Positivism, then, leaves little room for, in the words of international law scholars Mark Weston Janis and John E. Noyes, “general principles, fundamental norms, natural law, or equity.” It rather severs the structure of the law from the notions of individual rights and natural law that have long been at the heart of the Austrian School philosophical tradition. Opposite the overly-empirical, mechanistic approach of positivism, Rothbard and others proposed a radical return to the natural law thinking of philosophers such as St. Thomas Aquinas and Hugo Grotius. In is no coincidence that such natural law thinkers should be so intimately linked to the development of international law, which they thought preexisted even the consensual interrelations of states. If a rationally-discoverable natural law existed prior to and outside of state sovereignty, then, Grotius contended, “part of this natural law is the primary or primitive law of nations, differing from the secondary or positive law of nations, which is mutable.” Late scholastics like Francisco de Vitoria likewise resorted to international law as a component of natural law in condemning the treatment of the Indians by Spain’s conquistadors.
Absent the state’s categorical sway over the law, the revival that Rothbard hoped for might come to fruition, with its theoretical groundwork laid by the Thomistic fathers of international law. Even today, the international law concept of jus cogens, though often regarded as a thing apart from natural law, draws on similar underlying principles. Jus cogens, as defined by Janis and Noyes, expresses the notion of a “compelling norm,” one that applies regardless of a state’s acceptance of it. On some level, then, it reflects Rothbard’s idea that “rational natural law [should] be used as a guidepost for shaping and reshaping” the law, bringing custom into conformity with it. So while customs and practices are properly a vital element in a stateless legal system, they must ultimately be rooted in what Hans-Hermann Hoppe called the “praxeological, axiomatic-deductive method.”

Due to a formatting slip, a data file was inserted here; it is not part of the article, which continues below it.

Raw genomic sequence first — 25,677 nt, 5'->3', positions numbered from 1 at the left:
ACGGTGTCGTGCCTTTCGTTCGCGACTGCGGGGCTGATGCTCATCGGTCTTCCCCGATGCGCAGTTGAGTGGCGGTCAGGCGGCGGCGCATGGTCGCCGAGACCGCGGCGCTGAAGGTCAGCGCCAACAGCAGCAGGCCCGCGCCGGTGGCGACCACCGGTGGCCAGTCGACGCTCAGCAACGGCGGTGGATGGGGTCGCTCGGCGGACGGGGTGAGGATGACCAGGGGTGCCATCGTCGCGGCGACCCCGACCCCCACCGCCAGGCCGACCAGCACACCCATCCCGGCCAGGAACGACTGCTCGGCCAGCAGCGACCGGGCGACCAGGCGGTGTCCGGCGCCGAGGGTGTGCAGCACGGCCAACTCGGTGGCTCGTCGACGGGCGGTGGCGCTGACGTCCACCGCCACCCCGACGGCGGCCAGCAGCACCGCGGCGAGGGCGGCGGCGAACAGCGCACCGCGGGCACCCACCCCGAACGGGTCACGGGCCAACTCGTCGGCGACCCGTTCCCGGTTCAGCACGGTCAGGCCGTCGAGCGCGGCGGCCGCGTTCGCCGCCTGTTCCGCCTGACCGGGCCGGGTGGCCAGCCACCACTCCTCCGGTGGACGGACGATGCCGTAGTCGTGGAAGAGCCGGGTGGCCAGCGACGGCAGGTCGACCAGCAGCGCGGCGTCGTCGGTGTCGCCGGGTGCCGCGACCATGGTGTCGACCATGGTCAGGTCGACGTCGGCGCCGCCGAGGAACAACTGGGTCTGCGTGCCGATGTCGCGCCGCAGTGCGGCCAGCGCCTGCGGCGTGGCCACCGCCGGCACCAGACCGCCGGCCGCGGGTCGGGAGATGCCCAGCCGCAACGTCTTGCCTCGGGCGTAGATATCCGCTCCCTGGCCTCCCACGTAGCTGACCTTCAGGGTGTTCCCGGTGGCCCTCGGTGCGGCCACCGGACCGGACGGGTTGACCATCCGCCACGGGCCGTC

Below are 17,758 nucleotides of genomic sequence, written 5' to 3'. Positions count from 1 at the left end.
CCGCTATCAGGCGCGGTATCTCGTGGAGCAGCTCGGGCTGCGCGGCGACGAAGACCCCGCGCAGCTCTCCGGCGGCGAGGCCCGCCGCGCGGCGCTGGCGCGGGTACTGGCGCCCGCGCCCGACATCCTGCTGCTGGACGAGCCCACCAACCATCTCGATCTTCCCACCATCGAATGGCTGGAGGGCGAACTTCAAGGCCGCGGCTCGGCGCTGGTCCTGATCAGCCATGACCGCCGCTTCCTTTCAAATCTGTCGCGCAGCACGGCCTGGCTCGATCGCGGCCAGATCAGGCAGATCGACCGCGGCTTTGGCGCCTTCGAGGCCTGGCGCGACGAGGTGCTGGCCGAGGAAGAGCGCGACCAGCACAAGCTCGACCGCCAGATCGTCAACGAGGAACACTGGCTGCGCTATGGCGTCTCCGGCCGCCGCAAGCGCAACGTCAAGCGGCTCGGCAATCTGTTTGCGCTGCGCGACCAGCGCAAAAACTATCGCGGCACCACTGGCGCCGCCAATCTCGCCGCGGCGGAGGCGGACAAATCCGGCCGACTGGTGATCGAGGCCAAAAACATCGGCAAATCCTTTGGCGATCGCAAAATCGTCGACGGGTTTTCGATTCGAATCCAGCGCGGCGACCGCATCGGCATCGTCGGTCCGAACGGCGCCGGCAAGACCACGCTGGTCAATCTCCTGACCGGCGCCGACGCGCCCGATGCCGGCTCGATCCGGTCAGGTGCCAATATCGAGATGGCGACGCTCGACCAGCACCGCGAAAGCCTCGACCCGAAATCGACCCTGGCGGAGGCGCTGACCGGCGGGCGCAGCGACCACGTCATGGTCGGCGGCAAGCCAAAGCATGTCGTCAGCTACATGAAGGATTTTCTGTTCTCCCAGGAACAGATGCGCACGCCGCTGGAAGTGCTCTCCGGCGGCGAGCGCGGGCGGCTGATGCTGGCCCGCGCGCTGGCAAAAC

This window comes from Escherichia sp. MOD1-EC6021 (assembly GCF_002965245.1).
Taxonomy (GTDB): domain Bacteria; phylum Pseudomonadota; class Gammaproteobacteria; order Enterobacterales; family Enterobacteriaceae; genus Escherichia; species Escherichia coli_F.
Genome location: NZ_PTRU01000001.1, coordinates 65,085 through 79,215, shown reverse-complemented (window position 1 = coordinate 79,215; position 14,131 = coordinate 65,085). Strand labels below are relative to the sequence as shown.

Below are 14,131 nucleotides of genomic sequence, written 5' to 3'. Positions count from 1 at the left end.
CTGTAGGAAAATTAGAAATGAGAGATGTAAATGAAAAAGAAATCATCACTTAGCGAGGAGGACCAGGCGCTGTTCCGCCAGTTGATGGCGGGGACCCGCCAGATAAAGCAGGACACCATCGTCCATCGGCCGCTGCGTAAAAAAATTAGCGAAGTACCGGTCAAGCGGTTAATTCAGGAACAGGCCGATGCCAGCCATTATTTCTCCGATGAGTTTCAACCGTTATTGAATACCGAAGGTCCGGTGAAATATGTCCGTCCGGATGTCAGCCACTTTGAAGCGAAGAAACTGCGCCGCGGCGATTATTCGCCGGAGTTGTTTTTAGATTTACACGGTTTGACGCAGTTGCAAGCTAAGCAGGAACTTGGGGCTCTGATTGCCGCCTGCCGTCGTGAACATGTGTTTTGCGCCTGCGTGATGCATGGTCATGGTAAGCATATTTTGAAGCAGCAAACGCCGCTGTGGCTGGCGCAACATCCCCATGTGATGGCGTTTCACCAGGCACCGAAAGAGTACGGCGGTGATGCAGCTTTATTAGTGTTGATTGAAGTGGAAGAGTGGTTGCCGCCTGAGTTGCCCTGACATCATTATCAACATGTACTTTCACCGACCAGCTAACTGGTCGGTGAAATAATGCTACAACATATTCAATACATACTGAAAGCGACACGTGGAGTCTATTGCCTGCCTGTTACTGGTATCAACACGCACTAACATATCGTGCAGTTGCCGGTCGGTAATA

With jurists finally able to refer to a rational substratum of natural law, the words of the U.S. Supreme Court in its famous opinion in The Scotia case could appropriately be brought to bear on individuals as opposed to states. Writing for the Court, Justice William Strong stated that the law “is of force, not because it was prescribed by any superior power, but because it has been generally accepted as a rule of conduct.” The relationship between Rothbard’s prescription of natural law and the “generally accepted” rules that Strong heeded is readily apparent. In the same way that the currents of the free market are the most effective way of avoiding arbitrarily-established prices, so too are noncompulsory market relations the ideal way of ascertaining the requirements of natural law. These two sources of law — custom and natural law — presuppose and build upon one another. Once the nonaggression principle forms the basis for society, eliminating the hierarchical control of the state, we can begin to glean and to apply those canons of international law that articulate the libertarian philosophy.
The ground-up movements of the Arab Spring, with their lack of reliance on central leadership and design, have cast a light on the abilities of purely voluntary networks of people. Whether nations will draw on those abilities in a meaningful way is yet to be seen. Still, many of the age-old assumptions about law and order—assumptions that Austrians have long undermined—are beginning to wither away. We have every reason to believe that the future will belong to free markets, to “spontaneous order” rather than the “hegemonic principle.”